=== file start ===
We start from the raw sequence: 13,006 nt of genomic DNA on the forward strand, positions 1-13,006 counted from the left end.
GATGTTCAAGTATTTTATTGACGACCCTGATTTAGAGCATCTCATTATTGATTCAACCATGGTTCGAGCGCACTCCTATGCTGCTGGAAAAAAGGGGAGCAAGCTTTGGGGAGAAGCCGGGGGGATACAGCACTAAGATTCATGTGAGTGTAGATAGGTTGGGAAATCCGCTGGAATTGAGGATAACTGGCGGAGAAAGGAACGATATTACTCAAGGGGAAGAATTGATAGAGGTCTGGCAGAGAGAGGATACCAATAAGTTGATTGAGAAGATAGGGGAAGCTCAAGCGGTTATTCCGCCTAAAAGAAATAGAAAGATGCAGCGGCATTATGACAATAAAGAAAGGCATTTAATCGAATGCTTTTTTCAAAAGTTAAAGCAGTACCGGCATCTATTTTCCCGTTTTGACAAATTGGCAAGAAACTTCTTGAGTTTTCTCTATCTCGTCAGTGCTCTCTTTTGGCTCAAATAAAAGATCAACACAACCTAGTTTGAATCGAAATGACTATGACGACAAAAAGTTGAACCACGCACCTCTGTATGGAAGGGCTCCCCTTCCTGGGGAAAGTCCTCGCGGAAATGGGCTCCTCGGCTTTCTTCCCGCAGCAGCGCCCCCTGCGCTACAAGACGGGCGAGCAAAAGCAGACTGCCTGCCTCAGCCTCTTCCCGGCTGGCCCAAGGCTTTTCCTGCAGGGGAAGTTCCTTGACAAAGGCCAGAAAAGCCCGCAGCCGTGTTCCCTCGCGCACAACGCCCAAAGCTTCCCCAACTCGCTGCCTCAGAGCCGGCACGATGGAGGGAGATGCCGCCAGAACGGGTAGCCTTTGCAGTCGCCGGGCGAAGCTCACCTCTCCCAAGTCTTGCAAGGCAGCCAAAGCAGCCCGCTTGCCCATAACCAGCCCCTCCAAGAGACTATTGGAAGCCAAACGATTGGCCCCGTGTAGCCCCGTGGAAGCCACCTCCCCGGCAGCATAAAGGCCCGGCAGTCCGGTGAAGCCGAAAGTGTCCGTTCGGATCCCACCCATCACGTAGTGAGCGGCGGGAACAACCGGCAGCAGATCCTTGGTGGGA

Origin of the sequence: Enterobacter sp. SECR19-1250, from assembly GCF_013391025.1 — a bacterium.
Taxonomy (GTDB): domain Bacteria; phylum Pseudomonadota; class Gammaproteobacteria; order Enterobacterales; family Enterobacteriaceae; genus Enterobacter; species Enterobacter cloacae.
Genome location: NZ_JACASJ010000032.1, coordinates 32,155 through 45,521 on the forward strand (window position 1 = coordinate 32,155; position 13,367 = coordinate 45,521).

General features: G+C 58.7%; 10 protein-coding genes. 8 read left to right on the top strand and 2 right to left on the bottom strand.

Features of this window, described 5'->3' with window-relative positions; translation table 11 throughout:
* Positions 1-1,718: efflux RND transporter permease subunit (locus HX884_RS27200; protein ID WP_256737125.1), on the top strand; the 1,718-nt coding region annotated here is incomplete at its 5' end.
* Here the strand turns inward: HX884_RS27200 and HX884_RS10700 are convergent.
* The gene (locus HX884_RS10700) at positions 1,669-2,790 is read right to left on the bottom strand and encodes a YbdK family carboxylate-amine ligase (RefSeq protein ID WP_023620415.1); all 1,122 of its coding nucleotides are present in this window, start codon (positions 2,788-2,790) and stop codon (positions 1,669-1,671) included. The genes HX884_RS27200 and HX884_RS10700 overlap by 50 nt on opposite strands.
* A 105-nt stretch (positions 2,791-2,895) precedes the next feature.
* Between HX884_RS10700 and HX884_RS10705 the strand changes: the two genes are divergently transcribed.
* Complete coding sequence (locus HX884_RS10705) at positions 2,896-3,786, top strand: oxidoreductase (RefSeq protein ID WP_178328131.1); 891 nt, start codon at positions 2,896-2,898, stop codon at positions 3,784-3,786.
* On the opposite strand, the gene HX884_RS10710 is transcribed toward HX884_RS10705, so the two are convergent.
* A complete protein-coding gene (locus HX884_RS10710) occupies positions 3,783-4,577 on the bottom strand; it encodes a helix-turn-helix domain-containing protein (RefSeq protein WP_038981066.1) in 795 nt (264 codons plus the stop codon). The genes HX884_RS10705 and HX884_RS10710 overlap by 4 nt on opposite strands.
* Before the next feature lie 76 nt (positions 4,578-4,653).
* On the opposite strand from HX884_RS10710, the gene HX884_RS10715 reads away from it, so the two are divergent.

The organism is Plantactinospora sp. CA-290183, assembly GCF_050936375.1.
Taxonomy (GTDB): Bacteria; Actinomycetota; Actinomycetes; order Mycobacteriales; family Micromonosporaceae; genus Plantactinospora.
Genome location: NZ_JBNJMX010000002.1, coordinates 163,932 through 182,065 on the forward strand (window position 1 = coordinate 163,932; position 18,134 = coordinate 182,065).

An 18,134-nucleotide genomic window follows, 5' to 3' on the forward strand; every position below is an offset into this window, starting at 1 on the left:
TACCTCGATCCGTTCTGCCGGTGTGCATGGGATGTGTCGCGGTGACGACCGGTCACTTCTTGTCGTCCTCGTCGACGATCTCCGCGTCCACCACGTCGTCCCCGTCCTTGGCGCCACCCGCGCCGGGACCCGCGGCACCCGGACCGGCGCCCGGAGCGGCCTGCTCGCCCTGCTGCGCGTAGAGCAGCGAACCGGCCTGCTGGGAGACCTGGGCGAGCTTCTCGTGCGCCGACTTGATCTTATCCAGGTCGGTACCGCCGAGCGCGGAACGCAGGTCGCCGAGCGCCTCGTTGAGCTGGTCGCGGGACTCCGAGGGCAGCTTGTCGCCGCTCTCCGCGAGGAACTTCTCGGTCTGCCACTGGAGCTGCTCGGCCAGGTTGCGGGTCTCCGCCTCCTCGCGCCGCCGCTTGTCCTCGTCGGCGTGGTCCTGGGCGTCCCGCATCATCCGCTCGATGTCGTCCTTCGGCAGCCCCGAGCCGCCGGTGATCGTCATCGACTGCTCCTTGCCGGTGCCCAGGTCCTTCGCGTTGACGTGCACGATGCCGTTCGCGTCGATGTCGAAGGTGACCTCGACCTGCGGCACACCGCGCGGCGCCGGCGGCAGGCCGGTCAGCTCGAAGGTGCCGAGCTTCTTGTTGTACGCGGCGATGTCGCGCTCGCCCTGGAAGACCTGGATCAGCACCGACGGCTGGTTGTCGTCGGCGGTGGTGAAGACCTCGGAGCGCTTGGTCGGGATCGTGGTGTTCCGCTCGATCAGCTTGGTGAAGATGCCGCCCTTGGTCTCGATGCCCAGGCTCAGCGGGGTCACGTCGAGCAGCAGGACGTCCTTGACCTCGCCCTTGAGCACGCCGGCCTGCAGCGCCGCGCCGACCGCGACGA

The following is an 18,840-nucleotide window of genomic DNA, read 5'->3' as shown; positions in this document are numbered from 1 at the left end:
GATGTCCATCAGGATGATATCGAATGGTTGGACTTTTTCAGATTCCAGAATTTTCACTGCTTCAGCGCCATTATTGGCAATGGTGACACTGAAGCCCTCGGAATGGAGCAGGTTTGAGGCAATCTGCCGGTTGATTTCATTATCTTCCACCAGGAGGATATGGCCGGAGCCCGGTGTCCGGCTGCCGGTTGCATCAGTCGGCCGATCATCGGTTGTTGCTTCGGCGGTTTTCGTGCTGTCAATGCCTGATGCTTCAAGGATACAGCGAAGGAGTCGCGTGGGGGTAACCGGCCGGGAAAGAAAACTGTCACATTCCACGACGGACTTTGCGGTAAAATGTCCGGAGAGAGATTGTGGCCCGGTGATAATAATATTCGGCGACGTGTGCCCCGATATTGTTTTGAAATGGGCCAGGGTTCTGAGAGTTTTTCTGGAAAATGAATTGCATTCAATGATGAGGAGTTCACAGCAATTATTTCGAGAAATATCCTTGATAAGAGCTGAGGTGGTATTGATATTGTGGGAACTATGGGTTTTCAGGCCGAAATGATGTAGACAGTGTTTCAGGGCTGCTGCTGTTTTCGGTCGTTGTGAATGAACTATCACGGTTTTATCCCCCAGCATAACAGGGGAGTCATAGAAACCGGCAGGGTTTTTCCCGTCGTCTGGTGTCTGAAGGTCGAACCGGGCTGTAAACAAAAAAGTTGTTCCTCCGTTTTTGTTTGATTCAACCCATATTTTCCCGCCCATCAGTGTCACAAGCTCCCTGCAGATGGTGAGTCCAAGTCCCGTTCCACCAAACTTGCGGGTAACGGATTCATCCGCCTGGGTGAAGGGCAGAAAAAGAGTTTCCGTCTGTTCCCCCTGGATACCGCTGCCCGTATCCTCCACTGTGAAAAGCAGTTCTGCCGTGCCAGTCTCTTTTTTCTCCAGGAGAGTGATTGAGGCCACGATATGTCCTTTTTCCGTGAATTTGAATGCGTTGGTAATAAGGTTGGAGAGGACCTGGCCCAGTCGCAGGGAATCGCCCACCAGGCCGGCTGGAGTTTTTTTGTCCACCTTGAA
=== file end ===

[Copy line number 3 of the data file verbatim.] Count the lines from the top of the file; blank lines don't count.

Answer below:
Origin of the sequence: Enterobacter sp. SECR19-1250, from assembly GCF_013391025.1 — a bacterium.